Fetal alcohol spectrum disorder and the criminal justice system

Hayley Passmore, Sharynne Hamilton

Research output: Chapter in Book/Conference paperChapterpeer-review


Fetal Alcohol Spectrum Disorder (FASD) is a condition caused by prenatal exposure to alcohol and characterised by severe neurodevelopmental impairment which have lifelong implications. Impairments in executive function, memory, cognition, language and attention are common, and can lead to early and repeat engagement with the criminal justice system. International research indicates that there is a high prevalence of FASD among individuals engaged with the justice system, but limited capacity within the system to respond to their needs. This chapter will describe the relevance of FASD to the criminal justice system and explore the challenges individuals with FASD may face throughout all stages of the justice system, such as during interactions with police, court proceedings, incarceration and complying to community-based orders. The need for the criminal justice system workforce to be aware of FASD and have the skills to adapt processes to meet an affected individual, Äôs needs will also be discussed.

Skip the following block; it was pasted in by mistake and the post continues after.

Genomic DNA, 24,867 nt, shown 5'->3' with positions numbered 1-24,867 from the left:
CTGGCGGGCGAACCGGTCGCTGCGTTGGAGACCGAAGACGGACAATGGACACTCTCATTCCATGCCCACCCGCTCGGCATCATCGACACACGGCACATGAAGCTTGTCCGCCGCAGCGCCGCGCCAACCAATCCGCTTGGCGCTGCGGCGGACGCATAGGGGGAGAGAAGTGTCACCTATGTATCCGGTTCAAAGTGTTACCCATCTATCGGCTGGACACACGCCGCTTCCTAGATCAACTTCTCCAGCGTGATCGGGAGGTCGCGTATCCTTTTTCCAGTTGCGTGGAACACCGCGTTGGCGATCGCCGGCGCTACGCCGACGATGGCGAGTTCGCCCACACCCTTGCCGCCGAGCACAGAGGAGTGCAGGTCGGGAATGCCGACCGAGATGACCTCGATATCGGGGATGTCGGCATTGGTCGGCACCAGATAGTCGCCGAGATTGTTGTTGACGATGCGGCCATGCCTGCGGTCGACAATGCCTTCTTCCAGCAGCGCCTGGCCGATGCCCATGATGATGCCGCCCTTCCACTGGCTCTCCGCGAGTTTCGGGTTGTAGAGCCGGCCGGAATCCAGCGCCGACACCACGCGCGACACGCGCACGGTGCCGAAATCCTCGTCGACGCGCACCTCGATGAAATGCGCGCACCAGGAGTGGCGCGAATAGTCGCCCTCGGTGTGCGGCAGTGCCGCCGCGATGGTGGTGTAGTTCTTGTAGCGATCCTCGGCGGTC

Original languageEnglish
Title of host publicationNeurodisability and the Criminal Justice System
Subtitle of host publicationComparative and Therapeutic Responses
Place of PublicationUnited Kingdom
PublisherEdward Elgar Publishing
Number of pages17
ISBN (Electronic)9781789907636
ISBN (Print)9781789907629
Publication statusPublished - 2021


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